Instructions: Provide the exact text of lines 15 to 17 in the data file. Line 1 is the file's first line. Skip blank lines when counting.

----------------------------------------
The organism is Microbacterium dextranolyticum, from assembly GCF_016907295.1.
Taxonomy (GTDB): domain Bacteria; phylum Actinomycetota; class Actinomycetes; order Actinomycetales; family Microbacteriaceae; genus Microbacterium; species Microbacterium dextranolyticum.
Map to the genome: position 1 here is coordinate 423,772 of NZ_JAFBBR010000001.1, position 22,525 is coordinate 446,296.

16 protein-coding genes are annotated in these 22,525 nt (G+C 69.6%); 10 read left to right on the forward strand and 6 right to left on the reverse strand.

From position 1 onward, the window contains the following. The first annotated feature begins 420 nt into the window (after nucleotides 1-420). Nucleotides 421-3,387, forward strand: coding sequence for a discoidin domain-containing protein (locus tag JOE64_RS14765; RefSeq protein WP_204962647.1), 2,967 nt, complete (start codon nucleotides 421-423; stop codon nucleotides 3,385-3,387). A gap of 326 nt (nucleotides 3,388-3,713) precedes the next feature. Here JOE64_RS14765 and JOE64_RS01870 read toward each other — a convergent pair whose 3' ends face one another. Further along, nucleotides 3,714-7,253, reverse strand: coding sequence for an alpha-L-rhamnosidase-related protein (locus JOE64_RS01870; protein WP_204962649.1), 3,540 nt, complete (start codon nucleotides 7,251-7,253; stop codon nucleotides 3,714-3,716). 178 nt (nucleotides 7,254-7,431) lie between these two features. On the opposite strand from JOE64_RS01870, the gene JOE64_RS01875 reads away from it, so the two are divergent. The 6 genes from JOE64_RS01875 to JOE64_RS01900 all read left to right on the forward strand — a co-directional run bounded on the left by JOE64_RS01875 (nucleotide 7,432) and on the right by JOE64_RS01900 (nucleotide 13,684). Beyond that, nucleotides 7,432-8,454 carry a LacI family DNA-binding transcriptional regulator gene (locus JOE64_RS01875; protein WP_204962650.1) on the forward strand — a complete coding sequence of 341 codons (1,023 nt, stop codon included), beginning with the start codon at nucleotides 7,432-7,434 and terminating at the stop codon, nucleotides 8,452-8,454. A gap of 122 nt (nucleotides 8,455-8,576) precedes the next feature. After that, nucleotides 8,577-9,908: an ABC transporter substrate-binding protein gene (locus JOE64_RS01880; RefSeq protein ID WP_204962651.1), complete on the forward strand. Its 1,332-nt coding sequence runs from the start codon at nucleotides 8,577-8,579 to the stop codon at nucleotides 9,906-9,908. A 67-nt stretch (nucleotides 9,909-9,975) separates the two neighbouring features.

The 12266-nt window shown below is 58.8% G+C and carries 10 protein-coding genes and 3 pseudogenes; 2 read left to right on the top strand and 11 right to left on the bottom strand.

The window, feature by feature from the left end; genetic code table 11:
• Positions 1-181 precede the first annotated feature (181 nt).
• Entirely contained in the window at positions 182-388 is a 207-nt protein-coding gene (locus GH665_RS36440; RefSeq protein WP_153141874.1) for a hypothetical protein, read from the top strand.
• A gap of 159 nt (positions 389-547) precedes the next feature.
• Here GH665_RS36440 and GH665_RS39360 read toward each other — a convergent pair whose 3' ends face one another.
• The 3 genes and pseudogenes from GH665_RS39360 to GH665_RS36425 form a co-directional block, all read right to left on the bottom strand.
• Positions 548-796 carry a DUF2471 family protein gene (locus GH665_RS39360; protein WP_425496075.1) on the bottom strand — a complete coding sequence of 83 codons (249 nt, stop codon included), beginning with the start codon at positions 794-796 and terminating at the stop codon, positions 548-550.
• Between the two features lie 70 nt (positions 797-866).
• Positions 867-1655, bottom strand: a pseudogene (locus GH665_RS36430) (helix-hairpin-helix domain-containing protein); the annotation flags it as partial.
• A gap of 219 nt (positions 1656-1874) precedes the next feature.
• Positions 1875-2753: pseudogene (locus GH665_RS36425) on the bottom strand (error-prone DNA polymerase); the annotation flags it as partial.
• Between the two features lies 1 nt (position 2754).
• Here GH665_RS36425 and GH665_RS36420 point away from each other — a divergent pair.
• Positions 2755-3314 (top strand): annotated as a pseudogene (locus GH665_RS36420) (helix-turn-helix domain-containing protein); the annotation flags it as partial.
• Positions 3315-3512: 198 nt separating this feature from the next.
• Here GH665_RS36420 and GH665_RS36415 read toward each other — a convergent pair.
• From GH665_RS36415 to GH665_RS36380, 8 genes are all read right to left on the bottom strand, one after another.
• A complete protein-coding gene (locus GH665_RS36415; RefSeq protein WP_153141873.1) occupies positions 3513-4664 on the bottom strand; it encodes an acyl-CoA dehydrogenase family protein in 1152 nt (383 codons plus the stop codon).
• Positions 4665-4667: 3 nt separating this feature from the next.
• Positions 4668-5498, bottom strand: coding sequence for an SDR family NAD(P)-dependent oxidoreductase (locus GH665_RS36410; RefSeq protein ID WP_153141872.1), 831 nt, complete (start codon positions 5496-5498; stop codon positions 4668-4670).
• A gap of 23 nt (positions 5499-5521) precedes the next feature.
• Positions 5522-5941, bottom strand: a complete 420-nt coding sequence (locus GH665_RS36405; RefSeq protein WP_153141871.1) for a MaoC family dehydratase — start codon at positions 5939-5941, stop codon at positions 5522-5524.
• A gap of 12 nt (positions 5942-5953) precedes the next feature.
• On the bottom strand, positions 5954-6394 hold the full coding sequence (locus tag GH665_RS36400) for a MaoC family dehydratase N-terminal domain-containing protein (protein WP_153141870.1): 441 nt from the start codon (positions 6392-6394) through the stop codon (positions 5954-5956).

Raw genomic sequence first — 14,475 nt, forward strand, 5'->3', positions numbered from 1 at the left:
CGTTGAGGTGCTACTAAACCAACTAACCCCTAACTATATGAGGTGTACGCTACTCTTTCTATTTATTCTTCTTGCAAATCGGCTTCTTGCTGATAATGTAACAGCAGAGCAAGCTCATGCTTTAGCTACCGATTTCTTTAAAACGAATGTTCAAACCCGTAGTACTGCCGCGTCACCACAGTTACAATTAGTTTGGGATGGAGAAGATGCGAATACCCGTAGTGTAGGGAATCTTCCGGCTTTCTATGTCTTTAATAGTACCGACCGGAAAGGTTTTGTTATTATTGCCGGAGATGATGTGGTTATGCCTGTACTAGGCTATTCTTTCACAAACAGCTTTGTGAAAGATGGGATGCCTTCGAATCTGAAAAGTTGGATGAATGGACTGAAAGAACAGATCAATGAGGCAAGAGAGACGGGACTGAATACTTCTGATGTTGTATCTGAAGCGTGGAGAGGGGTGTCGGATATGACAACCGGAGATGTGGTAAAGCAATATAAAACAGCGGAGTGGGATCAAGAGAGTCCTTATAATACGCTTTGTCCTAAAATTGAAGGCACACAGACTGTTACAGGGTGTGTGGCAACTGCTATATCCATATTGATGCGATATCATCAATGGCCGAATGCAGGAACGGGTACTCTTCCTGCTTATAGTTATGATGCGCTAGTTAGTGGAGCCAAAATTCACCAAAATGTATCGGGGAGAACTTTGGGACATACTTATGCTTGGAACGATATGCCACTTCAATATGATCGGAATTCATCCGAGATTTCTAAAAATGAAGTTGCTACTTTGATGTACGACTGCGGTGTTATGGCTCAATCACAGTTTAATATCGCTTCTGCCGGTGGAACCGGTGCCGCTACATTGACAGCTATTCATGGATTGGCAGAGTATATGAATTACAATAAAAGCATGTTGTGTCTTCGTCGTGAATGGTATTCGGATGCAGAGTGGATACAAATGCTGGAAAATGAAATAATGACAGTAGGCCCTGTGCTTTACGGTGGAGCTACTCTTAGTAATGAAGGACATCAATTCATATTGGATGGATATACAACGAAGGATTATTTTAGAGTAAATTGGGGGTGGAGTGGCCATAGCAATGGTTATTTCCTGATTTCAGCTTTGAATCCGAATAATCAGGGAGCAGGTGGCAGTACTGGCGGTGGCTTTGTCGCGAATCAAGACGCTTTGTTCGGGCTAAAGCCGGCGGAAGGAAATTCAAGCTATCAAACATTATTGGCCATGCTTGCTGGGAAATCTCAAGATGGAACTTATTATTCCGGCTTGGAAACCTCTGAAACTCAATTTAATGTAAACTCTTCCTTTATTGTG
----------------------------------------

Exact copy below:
• Positions 867-1655, bottom strand: a pseudogene (locus GH665_RS36430) (helix-hairpin-helix domain-containing protein); the annotation flags it as partial.
• A gap of 219 nt (positions 1656-1874) precedes the next feature.
• Positions 1875-2753: pseudogene (locus GH665_RS36425) on the bottom strand (error-prone DNA polymerase); the annotation flags it as partial.